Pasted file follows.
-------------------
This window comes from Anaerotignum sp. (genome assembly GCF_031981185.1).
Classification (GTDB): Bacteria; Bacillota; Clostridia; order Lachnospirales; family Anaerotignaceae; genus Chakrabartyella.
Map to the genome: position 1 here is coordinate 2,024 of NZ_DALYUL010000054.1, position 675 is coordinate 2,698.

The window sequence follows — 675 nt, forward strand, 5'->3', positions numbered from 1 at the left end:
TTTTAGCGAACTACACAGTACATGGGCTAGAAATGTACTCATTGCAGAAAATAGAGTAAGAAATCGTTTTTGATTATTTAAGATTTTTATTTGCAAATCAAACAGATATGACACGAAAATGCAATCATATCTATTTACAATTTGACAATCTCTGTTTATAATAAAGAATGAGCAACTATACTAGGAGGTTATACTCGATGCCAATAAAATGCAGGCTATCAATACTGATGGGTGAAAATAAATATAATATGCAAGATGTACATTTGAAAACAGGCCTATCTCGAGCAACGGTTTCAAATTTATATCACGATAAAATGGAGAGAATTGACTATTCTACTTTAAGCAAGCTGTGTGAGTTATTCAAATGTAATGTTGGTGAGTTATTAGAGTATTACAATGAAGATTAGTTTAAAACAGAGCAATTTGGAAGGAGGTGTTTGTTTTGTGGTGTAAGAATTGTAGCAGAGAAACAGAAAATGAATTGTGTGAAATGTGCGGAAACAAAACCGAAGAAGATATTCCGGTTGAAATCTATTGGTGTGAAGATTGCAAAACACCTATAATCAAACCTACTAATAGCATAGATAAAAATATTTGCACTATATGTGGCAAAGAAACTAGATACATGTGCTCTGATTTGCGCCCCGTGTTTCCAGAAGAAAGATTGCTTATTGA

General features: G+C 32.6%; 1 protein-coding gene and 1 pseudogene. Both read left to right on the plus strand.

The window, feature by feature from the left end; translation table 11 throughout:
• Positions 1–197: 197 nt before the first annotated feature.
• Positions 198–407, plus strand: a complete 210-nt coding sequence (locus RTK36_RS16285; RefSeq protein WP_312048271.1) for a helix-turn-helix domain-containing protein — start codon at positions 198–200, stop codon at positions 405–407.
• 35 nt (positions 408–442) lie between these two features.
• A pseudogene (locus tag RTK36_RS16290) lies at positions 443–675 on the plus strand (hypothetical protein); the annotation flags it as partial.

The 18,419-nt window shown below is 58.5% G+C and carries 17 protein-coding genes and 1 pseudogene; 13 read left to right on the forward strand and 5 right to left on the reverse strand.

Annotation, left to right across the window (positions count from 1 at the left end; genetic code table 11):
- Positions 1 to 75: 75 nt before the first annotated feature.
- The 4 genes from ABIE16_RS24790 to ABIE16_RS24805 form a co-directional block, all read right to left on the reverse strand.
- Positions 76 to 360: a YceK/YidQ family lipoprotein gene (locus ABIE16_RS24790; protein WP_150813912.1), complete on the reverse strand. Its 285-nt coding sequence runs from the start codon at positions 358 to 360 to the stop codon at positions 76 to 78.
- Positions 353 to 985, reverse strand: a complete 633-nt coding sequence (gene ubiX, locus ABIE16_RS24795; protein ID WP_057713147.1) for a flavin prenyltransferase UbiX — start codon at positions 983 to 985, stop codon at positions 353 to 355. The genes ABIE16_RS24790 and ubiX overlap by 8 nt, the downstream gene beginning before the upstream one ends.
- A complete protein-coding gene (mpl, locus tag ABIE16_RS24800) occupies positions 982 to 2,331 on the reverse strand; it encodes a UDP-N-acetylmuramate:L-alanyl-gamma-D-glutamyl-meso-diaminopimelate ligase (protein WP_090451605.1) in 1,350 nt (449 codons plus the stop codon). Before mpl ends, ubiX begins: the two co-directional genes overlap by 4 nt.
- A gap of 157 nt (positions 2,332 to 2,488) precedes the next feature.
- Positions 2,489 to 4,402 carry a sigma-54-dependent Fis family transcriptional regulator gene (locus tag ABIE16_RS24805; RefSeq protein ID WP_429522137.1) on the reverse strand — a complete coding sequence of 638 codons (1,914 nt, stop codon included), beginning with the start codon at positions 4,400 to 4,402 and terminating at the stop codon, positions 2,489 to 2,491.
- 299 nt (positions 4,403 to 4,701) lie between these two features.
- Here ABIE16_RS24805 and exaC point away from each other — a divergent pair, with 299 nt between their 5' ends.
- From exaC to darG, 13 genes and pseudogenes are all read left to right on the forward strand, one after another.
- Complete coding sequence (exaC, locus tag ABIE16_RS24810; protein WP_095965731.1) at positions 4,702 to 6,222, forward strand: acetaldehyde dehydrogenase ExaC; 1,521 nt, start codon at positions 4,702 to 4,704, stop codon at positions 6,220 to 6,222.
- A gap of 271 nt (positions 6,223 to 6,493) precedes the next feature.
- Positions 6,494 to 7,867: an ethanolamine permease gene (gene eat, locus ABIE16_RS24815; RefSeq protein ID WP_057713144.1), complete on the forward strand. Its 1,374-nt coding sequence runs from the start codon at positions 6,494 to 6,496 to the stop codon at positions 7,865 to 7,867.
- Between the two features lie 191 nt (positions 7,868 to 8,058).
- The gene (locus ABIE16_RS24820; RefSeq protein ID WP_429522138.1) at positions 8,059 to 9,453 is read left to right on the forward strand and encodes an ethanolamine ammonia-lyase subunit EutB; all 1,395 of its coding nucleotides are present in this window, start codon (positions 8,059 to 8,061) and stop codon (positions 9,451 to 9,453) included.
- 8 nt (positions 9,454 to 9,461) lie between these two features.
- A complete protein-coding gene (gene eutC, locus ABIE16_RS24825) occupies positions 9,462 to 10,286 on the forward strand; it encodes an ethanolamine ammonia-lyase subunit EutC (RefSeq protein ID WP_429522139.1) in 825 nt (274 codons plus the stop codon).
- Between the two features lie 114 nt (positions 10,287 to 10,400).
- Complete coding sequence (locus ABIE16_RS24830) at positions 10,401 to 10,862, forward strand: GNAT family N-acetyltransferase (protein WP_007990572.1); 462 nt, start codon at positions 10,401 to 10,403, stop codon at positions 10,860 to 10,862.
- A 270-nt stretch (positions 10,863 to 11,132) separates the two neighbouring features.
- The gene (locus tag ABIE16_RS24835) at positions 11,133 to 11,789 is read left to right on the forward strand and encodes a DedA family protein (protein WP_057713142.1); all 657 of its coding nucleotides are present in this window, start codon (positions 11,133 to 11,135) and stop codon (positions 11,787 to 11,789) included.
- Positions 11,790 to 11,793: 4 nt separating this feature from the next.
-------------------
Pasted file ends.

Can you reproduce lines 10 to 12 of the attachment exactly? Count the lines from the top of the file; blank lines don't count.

• 35 nt (positions 408–442) lie between these two features.
• A pseudogene (locus tag RTK36_RS16290) lies at positions 443–675 on the plus strand (hypothetical protein); the annotation flags it as partial.

The 18,419-nt window shown below is 58.5% G+C and carries 17 protein-coding genes and 1 pseudogene; 13 read left to right on the forward strand and 5 right to left on the reverse strand.